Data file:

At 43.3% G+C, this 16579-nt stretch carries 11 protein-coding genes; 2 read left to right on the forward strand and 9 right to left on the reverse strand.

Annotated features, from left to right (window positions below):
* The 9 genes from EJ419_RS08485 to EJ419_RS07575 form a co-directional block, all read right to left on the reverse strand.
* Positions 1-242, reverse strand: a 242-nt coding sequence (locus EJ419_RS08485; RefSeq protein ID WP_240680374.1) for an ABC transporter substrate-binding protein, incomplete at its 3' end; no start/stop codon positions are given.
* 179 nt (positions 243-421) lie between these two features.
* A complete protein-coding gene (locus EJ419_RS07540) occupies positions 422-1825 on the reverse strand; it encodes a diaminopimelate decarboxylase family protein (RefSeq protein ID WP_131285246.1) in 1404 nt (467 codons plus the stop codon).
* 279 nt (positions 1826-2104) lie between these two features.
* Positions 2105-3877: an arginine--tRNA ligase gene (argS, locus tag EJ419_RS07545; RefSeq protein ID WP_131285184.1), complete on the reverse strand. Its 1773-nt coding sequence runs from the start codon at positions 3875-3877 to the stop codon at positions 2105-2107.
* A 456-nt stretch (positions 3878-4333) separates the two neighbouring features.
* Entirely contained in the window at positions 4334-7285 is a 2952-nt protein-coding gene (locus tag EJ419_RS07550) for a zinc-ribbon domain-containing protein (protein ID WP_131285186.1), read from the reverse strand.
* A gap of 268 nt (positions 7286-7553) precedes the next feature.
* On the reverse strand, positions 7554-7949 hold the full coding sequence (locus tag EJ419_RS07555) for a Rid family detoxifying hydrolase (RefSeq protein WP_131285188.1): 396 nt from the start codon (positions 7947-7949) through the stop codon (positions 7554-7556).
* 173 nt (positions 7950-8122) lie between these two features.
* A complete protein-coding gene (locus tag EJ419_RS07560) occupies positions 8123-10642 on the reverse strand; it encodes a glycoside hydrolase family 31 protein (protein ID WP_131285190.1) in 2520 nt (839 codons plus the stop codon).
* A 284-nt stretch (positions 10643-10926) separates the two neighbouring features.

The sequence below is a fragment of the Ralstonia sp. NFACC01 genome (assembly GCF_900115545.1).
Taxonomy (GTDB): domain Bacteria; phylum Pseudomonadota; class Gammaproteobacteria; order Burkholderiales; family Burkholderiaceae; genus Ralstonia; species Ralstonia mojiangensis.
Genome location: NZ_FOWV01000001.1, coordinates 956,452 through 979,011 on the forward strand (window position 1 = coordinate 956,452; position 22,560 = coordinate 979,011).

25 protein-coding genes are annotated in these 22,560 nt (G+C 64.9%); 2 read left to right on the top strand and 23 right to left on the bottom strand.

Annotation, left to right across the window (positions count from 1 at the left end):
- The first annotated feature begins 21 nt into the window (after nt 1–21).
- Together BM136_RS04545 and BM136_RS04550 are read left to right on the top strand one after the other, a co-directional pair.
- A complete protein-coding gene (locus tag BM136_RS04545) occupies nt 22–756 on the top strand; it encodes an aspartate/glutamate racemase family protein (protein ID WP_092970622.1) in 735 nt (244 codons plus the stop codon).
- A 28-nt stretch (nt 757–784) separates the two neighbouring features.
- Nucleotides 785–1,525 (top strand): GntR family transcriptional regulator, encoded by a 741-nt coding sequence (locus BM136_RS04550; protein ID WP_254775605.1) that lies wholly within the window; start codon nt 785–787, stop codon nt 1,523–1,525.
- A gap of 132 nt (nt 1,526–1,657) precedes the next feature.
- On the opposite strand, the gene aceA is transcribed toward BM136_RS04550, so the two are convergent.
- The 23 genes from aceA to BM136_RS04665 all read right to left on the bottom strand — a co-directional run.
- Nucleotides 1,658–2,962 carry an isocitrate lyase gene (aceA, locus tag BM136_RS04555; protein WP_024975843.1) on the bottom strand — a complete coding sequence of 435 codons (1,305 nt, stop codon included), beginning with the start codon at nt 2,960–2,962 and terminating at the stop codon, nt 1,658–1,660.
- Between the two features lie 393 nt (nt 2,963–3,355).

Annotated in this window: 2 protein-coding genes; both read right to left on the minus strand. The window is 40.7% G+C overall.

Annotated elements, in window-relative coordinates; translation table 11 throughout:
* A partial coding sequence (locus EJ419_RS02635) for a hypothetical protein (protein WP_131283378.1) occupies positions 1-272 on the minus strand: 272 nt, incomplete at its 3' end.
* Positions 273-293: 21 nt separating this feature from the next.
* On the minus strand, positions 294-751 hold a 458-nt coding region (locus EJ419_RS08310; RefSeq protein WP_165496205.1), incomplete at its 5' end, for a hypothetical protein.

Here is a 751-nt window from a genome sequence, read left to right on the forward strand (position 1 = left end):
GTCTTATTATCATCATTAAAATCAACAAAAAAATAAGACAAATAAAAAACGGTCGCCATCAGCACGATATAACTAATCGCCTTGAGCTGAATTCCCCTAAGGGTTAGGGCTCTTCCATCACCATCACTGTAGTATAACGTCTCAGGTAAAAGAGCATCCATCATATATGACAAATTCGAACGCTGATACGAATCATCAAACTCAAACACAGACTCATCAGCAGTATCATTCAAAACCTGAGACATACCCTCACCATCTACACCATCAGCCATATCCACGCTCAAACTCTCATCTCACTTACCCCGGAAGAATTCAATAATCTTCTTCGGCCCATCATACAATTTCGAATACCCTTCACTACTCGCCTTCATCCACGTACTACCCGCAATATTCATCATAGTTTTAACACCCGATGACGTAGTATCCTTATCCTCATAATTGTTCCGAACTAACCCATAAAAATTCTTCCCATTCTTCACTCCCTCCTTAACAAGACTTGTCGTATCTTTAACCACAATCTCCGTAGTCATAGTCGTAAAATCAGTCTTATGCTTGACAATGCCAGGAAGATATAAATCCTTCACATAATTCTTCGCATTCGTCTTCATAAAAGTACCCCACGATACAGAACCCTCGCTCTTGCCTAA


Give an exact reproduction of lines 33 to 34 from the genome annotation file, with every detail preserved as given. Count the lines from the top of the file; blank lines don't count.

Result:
* A partial coding sequence (locus EJ419_RS02635) for a hypothetical protein (protein WP_131283378.1) occupies positions 1-272 on the minus strand: 272 nt, incomplete at its 3' end.
* Positions 273-293: 21 nt separating this feature from the next.